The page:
🍩 Database of Original & Non-Theoretical Uses of Topology

(found 4 matches in 0.001171s)
  1. Hepatic Tumor Classification Using Texture and Topology Analysis of Non-Contrast-Enhanced Three-Dimensional T1-Weighted MR Images With a Radiomics Approach (2019)

    Asuka Oyama, Yasuaki Hiraoka, Ippei Obayashi, Yusuke Saikawa, Shigeru Furui, Kenshiro Shiraishi, Shinobu Kumagai, Tatsuya Hayashi, Jun’ichi Kotoku
    Abstract The purpose of this study is to evaluate the accuracy for classification of hepatic tumors by characterization of T1-weighted magnetic resonance (MR) images using two radiomics approaches with machine learning models: texture analysis and topological data analysis using persistent homology. This study assessed non-contrast-enhanced fat-suppressed three-dimensional (3D) T1-weighted images of 150 hepatic tumors. The lesions included 50 hepatocellular carcinomas (HCCs), 50 metastatic tumors (MTs), and 50 hepatic hemangiomas (HHs) found respectively in 37, 23, and 33 patients. For classification, texture features were calculated, and also persistence images of three types (degree 0, degree 1 and degree 2) were obtained for each lesion from the 3D MR imaging data. We used three classification models. In the classification of HCC and MT (resp. HCC and HH, HH and MT), we obtained accuracy of 92% (resp. 90%, 73%) by texture analysis, and the highest accuracy of 85% (resp. 84%, 74%) when degree 1 (resp. degree 1, degree 2) persistence images were used. Our methods using texture analysis or topological data analysis allow for classification of the three hepatic tumors with considerable accuracy, and thus might be useful when applied for computer-aided diagnosis with MR images.
  2. A Stable Multi-Scale Kernel for Topological Machine Learning (2015)

    Jan Reininghaus, Stefan Huber, Ulrich Bauer, Roland Kwitt
    Abstract Topological data analysis offers a rich source of valuable information to study vision problems. Yet, so far we lack a theoretically sound connection to popular kernel-based learning techniques, such as kernel SVMs or kernel PCA. In this work, we establish such a connection by designing a multi-scale kernel for persistence diagrams, a stable summary representation of topological features in data. We show that this kernel is positive definite and prove its stability with respect to the 1-Wasserstein distance. Experiments on two benchmark datasets for 3D shape classification/retrieval and texture recognition show considerable performance gains of the proposed method compared to an alternative approach that is based on the recently introduced persistence landscapes.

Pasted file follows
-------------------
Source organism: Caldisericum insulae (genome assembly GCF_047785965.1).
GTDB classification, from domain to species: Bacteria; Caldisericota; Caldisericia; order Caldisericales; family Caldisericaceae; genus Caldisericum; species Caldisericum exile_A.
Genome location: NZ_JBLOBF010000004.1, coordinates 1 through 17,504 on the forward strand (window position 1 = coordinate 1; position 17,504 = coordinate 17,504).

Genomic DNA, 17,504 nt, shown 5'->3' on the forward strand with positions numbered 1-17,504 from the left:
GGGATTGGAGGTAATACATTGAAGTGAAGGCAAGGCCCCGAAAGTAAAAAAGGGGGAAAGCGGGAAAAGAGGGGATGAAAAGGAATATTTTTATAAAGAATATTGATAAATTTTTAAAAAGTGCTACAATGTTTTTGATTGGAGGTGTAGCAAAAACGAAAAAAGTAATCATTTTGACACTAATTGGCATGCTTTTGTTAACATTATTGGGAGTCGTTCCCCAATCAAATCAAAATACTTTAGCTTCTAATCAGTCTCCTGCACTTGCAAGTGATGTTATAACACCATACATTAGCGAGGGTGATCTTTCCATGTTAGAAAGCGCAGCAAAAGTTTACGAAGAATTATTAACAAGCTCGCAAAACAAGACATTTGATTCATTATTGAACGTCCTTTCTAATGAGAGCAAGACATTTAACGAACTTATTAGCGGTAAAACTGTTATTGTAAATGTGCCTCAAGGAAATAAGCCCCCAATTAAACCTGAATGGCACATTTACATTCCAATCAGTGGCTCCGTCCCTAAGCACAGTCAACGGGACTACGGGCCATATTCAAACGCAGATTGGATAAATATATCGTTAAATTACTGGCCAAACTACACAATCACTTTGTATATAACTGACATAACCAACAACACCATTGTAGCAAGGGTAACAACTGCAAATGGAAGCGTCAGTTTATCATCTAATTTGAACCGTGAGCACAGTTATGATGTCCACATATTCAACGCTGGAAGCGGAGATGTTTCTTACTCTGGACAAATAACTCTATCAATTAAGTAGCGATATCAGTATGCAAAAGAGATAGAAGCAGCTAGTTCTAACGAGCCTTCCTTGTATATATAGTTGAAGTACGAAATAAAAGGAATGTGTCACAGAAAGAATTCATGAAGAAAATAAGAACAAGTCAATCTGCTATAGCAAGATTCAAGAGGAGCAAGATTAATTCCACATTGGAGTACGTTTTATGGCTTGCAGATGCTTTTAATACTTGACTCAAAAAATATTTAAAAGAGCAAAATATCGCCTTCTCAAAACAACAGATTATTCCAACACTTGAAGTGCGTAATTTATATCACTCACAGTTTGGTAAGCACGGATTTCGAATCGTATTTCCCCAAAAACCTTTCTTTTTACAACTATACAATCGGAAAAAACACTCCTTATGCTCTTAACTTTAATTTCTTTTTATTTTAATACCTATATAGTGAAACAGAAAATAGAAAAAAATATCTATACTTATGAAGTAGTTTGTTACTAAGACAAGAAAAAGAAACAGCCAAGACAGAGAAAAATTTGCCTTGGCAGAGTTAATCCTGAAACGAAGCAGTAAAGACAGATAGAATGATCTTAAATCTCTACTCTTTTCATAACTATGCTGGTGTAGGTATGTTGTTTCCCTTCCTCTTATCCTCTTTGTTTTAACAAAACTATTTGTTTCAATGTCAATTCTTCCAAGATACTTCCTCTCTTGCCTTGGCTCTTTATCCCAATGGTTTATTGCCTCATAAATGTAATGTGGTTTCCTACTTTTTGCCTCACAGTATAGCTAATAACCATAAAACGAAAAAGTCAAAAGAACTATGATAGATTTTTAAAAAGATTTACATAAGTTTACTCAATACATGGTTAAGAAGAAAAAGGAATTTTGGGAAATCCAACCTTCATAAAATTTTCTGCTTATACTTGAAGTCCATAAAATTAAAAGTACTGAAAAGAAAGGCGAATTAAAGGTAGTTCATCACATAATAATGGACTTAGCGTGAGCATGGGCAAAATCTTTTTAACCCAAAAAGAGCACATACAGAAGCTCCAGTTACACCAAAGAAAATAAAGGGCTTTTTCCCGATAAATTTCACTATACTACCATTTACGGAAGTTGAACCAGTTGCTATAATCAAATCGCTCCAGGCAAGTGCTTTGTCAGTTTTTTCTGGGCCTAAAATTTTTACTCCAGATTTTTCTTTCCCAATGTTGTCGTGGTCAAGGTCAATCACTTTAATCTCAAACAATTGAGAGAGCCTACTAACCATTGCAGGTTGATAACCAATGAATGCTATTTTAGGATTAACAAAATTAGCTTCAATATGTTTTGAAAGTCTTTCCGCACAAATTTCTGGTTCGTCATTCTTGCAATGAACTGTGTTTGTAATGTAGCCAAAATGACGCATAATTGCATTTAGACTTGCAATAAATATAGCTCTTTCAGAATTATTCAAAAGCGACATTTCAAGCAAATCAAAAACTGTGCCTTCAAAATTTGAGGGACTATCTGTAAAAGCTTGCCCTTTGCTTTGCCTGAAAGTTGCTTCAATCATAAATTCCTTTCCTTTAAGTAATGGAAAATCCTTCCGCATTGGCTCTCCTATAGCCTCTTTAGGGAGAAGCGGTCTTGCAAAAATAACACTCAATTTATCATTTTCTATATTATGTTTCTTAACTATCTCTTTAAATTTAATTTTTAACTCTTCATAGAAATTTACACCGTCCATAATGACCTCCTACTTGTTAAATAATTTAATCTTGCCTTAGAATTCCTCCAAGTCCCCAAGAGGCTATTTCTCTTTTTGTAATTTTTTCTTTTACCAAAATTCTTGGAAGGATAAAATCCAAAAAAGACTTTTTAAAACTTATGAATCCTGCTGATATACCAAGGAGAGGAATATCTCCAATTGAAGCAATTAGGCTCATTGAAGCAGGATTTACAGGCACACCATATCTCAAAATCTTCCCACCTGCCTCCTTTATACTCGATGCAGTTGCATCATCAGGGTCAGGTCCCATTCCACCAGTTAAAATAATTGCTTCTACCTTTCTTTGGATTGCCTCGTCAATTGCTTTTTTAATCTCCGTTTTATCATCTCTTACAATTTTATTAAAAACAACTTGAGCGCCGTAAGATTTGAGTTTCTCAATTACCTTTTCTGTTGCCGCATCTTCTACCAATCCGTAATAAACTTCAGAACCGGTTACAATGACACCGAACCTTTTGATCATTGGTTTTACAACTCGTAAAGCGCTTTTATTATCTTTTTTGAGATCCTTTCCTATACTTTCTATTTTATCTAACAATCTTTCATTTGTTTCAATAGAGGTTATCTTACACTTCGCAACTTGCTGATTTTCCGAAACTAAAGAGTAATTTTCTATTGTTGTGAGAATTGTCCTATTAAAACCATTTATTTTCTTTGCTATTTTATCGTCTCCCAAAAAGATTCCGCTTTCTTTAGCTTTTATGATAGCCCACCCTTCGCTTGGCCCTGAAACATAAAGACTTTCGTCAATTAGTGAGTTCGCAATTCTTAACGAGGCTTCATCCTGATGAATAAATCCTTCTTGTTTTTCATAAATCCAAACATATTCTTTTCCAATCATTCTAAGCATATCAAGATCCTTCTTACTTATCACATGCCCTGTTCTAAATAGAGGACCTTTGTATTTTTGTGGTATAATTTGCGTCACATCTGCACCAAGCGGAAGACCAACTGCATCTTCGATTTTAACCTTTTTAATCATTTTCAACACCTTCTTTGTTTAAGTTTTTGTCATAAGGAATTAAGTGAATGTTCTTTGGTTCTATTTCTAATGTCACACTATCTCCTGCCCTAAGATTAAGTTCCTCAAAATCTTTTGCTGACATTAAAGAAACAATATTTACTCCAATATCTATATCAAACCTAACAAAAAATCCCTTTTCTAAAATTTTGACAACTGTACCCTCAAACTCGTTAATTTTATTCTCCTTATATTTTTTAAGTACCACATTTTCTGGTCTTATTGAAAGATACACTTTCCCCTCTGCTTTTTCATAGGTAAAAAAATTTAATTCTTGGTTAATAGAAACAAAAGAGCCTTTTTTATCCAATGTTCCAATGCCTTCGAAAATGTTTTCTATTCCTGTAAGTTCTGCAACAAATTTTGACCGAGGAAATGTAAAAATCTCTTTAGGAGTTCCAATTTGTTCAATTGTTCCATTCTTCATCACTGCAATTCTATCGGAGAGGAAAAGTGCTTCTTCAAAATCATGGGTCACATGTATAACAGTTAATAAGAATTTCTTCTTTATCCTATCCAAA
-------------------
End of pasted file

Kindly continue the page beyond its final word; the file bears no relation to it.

3. A Klein-Bottle-Based Dictionary for Texture Representation (2014)

    Jose A. Perea, Gunnar Carlsson
    Abstract A natural object of study in texture representation and material classification is the probability density function, in pixel-value space, underlying the set of small patches from the given image. Inspired by the fact that small \$\$n\times n\$\$n×nhigh-contrast patches from natural images in gray-scale accumulate with high density around a surface \$\$\fancyscript\K\\subset \\mathbb \R\\\textasciicircum\n\textasciicircum2\\$\$K⊂Rn2with the topology of a Klein bottle (Carlsson et al. International Journal of Computer Vision 76(1):1–12, 2008), we present in this paper a novel framework for the estimation and representation of distributions around \$\$\fancyscript\K\\$\$K, of patches from texture images. More specifically, we show that most \$\$n\times n\$\$n×npatches from a given image can be projected onto \$\$\fancyscript\K\\$\$Kyielding a finite sample \$\$S\subset \fancyscript\K\\$\$S⊂K, whose underlying probability density function can be represented in terms of Fourier-like coefficients, which in turn, can be estimated from \$\$S\$\$S. We show that image rotation acts as a linear transformation at the level of the estimated coefficients, and use this to define a multi-scale rotation-invariant descriptor. We test it by classifying the materials in three popular data sets: The CUReT, UIUCTex and KTH-TIPS texture databases.